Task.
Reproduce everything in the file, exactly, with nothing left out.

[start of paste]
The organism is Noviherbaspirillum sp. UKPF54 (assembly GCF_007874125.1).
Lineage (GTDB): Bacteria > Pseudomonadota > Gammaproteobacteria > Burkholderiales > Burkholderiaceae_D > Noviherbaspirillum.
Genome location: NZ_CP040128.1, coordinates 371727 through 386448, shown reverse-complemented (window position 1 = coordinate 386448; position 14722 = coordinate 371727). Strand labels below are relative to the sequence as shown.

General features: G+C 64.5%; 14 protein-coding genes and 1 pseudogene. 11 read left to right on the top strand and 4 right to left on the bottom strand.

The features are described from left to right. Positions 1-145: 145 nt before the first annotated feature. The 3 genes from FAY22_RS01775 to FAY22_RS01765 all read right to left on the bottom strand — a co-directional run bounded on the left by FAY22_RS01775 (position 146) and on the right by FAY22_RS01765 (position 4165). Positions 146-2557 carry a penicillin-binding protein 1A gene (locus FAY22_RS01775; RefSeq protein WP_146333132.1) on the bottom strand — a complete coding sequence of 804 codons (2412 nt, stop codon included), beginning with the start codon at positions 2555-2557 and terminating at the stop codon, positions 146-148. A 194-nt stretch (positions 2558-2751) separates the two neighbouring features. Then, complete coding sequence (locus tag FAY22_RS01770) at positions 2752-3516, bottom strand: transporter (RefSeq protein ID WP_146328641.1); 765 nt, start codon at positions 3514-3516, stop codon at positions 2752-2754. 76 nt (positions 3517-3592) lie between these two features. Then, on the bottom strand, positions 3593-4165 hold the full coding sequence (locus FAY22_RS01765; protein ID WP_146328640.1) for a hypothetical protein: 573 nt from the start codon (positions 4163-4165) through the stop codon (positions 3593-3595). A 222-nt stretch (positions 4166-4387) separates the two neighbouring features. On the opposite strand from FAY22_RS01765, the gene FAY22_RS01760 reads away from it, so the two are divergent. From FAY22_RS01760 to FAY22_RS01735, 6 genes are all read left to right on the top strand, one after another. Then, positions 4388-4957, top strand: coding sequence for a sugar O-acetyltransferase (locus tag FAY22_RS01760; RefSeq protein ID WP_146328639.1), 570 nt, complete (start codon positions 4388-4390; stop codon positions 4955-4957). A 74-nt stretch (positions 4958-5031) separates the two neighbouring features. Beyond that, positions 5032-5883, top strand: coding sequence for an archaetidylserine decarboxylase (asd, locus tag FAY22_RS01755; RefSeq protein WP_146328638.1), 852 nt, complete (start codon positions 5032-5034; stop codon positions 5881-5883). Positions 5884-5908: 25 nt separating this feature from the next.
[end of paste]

The organism is Noviherbaspirillum sp. UKPF54 (assembly GCF_007874125.1).
Lineage (GTDB): Bacteria > Pseudomonadota > Gammaproteobacteria > Burkholderiales > Burkholderiaceae_D > Noviherbaspirillum.
Genome location: NZ_CP040128.1, coordinates 371727 through 386448, shown reverse-complemented (window position 1 = coordinate 386448; position 14722 = coordinate 371727). Strand labels below are relative to the sequence as shown.

General features: G+C 64.5%; 14 protein-coding genes and 1 pseudogene. 11 read left to right on the top strand and 4 right to left on the bottom strand.

The features are described from left to right. Positions 1-145: 145 nt before the first annotated feature. The 3 genes from FAY22_RS01775 to FAY22_RS01765 all read right to left on the bottom strand — a co-directional run bounded on the left by FAY22_RS01775 (position 146) and on the right by FAY22_RS01765 (position 4165). Positions 146-2557 carry a penicillin-binding protein 1A gene (locus FAY22_RS01775; RefSeq protein WP_146333132.1) on the bottom strand — a complete coding sequence of 804 codons (2412 nt, stop codon included), beginning with the start codon at positions 2555-2557 and terminating at the stop codon, positions 146-148. A 194-nt stretch (positions 2558-2751) separates the two neighbouring features. Then, complete coding sequence (locus tag FAY22_RS01770) at positions 2752-3516, bottom strand: transporter (RefSeq protein ID WP_146328641.1); 765 nt, start codon at positions 3514-3516, stop codon at positions 2752-2754. 76 nt (positions 3517-3592) lie between these two features. Then, on the bottom strand, positions 3593-4165 hold the full coding sequence (locus FAY22_RS01765; protein ID WP_146328640.1) for a hypothetical protein: 573 nt from the start codon (positions 4163-4165) through the stop codon (positions 3593-3595). A 222-nt stretch (positions 4166-4387) separates the two neighbouring features. On the opposite strand from FAY22_RS01765, the gene FAY22_RS01760 reads away from it, so the two are divergent. From FAY22_RS01760 to FAY22_RS01735, 6 genes are all read left to right on the top strand, one after another. Then, positions 4388-4957, top strand: coding sequence for a sugar O-acetyltransferase (locus tag FAY22_RS01760; RefSeq protein ID WP_146328639.1), 570 nt, complete (start codon positions 4388-4390; stop codon positions 4955-4957). A 74-nt stretch (positions 4958-5031) separates the two neighbouring features. Beyond that, positions 5032-5883, top strand: coding sequence for an archaetidylserine decarboxylase (asd, locus tag FAY22_RS01755; RefSeq protein WP_146328638.1), 852 nt, complete (start codon positions 5032-5034; stop codon positions 5881-5883). Positions 5884-5908: 25 nt separating this feature from the next.